It has been noted, somewhat dryly, that to accurately gauge business angel investment dealflow one would have to frequent every café and backstreet bar in the country. In Australia, angel investors inhabit the frontier terrain that lies between the three ‘F’s – Family, Friends and Fools – and serious early-stage venture capital. With rich returns to be found currently in lower-risk investment sectors such as property and commodities, entrepreneurs seeking capital could be forgiven for thinking that angels are as elusive as the Tooth Fairy. We tracked down three professionals who connect angels to investment opportunities and asked them about the state of play.
Rick McElhinney is sick of angel investors going it alone. He believes angel investment in Australia is only now maturing because angels are learning to collaborate on the investment process, boosting investment acumen and diminishing risk.
Over the past decade, business angel dealflow and sophistication have increased significantly. I still think we’re in the dark ages, but we’re way beyond where we were eight years ago.
We want to graduate Friends, Family and Fools to something more sophisticated. A significant amount of investment money is wasted. What we’re trying to do with the Angels Institute is get these angels together in groups and develop a like-minded, collaborative approach, so they reduce their risk. Maybe they’re more likely to say no to a deal, but, as a result of that, they are more likely to find a deal that actually suits them.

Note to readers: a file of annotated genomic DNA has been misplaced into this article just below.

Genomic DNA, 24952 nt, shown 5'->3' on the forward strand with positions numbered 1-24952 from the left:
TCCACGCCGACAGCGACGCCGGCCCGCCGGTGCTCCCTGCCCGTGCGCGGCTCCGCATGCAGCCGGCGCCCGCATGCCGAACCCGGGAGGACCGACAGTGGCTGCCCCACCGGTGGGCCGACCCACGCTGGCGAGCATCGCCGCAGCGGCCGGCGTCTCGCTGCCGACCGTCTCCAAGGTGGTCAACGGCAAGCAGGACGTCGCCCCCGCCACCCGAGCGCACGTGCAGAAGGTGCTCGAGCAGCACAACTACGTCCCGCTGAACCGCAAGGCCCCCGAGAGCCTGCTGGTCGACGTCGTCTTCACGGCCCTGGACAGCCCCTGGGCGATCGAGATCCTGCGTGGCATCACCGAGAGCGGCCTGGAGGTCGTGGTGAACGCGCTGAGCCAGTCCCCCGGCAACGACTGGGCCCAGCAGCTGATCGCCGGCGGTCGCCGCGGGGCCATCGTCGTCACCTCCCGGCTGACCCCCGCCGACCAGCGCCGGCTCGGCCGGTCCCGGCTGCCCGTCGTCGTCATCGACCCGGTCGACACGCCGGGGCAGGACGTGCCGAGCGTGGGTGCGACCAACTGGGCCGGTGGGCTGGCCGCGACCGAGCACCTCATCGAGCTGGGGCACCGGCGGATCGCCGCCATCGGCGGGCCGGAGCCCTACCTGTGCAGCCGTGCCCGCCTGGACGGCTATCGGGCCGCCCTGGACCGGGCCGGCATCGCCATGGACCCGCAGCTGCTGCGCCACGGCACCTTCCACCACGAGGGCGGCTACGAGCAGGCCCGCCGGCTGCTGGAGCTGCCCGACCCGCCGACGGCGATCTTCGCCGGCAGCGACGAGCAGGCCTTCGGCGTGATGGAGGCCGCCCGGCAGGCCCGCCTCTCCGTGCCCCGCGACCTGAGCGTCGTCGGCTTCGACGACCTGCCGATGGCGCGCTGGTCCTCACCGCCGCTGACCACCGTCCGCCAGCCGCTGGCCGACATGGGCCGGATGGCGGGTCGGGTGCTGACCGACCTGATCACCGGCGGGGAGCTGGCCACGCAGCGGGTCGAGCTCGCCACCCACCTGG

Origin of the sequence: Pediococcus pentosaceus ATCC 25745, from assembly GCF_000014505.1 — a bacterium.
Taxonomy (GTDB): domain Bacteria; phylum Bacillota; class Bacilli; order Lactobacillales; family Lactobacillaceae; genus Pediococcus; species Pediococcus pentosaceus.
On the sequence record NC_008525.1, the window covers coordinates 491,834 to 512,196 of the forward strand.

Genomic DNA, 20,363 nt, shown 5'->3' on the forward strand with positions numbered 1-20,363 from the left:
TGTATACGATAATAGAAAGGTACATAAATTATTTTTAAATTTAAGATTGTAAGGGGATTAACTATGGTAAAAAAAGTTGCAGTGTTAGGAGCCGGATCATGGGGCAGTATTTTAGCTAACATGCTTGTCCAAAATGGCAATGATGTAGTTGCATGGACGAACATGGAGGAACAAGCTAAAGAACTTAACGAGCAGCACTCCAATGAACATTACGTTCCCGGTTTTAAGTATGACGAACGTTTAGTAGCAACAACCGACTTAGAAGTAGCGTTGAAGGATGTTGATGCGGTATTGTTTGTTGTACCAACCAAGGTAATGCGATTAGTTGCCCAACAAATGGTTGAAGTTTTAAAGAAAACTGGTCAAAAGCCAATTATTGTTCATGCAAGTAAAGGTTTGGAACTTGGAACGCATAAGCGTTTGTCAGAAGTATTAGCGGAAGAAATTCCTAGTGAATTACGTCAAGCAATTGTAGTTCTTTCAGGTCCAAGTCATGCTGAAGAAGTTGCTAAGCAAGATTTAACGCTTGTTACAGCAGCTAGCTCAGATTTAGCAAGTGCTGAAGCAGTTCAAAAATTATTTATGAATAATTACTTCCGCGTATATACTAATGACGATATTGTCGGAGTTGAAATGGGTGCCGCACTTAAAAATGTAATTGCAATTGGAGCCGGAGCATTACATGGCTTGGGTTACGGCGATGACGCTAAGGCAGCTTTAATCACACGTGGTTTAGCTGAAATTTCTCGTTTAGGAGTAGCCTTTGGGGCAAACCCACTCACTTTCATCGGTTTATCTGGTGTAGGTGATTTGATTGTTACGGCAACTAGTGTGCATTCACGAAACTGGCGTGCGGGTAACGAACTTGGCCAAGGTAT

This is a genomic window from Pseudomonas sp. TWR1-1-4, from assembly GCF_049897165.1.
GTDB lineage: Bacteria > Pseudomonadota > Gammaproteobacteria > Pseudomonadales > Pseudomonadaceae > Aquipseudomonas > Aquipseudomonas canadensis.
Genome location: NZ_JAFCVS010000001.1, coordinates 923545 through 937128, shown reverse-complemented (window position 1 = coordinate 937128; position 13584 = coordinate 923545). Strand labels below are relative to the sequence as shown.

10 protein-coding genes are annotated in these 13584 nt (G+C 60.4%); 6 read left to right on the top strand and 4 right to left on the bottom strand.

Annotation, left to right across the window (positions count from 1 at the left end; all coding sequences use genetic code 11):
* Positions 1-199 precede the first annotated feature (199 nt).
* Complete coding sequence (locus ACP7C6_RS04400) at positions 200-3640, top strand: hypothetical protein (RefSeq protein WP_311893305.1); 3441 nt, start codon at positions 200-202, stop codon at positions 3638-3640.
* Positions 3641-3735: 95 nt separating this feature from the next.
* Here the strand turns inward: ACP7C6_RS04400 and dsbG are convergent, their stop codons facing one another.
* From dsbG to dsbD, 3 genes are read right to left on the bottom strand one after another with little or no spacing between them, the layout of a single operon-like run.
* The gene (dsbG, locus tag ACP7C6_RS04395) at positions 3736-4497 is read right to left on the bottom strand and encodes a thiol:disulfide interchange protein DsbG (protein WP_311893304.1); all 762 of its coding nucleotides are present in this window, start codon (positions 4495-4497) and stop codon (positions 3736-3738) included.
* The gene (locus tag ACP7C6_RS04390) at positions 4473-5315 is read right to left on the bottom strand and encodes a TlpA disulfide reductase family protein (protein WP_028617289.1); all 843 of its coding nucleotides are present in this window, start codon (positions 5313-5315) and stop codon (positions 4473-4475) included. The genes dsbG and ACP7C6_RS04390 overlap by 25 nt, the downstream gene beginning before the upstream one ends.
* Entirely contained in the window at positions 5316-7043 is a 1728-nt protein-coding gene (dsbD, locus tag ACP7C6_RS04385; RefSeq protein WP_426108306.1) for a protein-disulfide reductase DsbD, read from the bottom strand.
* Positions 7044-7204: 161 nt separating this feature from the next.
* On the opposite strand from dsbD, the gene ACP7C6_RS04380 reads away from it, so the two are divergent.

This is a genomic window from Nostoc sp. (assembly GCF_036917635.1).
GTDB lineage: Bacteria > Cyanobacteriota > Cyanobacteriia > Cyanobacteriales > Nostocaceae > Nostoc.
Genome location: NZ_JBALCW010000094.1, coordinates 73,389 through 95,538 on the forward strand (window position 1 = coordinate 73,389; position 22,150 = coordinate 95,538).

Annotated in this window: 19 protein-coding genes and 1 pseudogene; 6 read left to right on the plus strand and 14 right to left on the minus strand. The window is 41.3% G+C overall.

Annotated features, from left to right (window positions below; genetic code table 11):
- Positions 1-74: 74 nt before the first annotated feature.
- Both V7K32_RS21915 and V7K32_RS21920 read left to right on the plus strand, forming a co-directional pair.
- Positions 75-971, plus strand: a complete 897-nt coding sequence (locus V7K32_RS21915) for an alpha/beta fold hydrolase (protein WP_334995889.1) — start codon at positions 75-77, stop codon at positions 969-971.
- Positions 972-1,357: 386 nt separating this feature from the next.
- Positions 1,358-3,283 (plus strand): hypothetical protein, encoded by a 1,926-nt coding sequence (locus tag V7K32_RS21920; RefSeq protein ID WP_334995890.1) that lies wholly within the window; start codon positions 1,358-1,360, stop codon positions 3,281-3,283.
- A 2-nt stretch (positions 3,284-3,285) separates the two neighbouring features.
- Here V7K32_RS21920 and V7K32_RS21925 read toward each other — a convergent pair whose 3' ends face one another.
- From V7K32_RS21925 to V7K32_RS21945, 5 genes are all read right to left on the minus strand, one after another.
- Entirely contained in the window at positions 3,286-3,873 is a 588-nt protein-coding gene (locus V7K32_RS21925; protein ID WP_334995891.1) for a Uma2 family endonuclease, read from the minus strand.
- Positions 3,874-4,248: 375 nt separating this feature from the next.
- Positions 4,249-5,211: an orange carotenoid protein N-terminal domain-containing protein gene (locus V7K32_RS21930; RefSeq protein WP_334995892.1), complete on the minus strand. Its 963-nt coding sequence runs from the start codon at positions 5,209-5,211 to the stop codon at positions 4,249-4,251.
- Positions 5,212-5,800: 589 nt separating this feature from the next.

There are very few investors who continue investing over a long period of time. Educating them, therefore, is not that easy. We need good investors and average investors. And we need mentors, because they are the ones who nurture the slow process of getting a company investment-ready.
With an angels group, you might have seven people investing, three or four of them actively investing, and a mentor or two sticking their nose in and keeping an eye on it. So you have seven people potentially losing sleep over the deal, all with different experience. That’s a much more powerful tool than one investment manager who is worrying about five other deals.
If you can get investors, mentors and entrepreneurs all on the same team, you reduce the risk, you can keep egos in check, you can put reasonable milestones in place and you can build a stronger company. You can also raise a lot more money. The money is out there, but if you can’t put a decent business plan together and convince angels to invest, then you are obviously not going to get the investment.